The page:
News And Events | 
Artificial nests for black vulture
29 June 2012

The Habitat Lince Abutre LIFE project aims to mitigate the factors that are limiting the establishment and breeding of black vulture in southeast Portugal, such as the absence of adequate places for building nests and disturbance during critical periods of this species breeding cycle.

Therefore, artificial nests are being built along a net of selected places, according to the species requirements, at properties and hunting areas with which management agreements were established.

The project has already installed 22 artificial nests for black vulture at Moura/Mourão/Barrancos SPA, which were carefully monitored during the breeding season. It is expected that next year some of these structures will start being used by black vulture. Until then, more nests will be installed, this time at Guadiana Valley SPA.

The installation of these structures requires the participation of a large team, composed not only by the project technicians, but also several volunteers and forest firefighters, to whom we thank for their effort and dedication demonstrated throughout last year!

Watch here the installation of a nest filmed in the field by a reporter team of
Jornal Público, a daily national newspaper


The selection of trees…
Black vultures nidify preferentially at holm oak Quercus rotundifolia and cork oak Q. suber woodlands, although they may also build their nests in pine trees. Because black vulture is Europe’s biggest bird of prey, with up to 3 meters wingspan, the trees selected by the project’s team for the installation of the artificial nests need to support about 200kg…

The difficult task of the nest’s installation…
With the trees previously selected, Alfonso Godino, responsible for the project’s conservation actions targeted at black vulture, starts the installation of the nests. The hard work starts with the transportation of the nests’ iron sections to the selected trees, normally at very sloped areas with difficult access. Only Alfonso, with climbing training and experience in installation of these structures, can climb to the top of the tree, where most of the action will take place. Down there, several colleagues help to hoist the three adjustable iron columns that sustain the nest’s platform. Once correctly hooked, the column base is pinned to the ground with metallic hooks and chained to the tree’s trunk. The nest height is adjusted to the tree’s canopy and the platform is carefully filled by Alfonso with small trunks (on the bottom) and branches collected on the surroundings and hoisted to the top of the structure.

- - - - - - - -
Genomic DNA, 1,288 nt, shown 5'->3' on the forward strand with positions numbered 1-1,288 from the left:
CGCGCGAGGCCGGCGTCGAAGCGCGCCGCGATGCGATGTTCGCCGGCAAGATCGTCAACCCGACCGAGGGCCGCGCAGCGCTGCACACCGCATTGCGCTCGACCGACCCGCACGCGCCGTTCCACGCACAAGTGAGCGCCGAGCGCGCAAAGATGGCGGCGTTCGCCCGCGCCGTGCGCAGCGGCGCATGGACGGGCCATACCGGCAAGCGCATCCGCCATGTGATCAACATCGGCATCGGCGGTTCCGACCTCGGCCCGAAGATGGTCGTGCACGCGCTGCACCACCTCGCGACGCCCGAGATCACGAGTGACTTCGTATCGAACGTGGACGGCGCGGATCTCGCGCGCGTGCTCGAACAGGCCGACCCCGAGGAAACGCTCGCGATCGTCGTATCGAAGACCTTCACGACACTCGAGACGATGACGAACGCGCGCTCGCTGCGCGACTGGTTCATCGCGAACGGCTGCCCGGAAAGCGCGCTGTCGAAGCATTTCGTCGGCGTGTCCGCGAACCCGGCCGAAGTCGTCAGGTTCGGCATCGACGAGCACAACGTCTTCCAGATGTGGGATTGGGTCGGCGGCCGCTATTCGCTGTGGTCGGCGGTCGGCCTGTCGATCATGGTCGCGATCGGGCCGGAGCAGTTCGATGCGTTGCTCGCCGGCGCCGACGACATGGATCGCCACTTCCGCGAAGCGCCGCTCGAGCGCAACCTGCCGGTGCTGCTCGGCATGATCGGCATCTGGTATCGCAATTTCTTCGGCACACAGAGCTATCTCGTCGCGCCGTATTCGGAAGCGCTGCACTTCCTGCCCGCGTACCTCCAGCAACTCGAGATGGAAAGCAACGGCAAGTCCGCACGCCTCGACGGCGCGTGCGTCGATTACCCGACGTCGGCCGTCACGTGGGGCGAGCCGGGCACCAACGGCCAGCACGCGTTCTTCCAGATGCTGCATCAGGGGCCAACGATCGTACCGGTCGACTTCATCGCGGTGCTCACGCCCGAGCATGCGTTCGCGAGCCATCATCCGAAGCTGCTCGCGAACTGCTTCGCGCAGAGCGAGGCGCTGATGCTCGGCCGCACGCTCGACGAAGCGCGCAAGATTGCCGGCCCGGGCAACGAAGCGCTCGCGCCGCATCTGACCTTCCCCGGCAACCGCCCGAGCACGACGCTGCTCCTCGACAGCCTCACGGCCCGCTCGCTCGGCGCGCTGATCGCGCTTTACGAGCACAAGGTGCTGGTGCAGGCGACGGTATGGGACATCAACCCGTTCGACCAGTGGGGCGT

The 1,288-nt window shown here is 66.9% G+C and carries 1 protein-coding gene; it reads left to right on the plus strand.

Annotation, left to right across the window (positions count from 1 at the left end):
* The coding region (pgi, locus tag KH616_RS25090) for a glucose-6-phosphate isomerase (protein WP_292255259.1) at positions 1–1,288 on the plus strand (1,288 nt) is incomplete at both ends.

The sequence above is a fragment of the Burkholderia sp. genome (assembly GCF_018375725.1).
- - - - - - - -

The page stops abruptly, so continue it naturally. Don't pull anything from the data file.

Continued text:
Did you know that…
• The female of black vulture usually lays a single egg between February and April.
• Since 1970, black vultures do not successfully breed in the area of intervention of Habitat Lince Abutre LIFE project (Southeast of Portugal).
• Black vultures are useful to humans, by efficiently removing from the field carcasses of wild and domestic animals.
• The limiting factors for the settlement and breeding of black vultures in Portugal include the lack of suitable places to nest, disturbance during critical periods of its breeding cycle and the scarcity of food resources. All these factors will be mitigated by implementing specific measures envisaged in this Project and with the cooperation of landowners, managers and hunters in the field.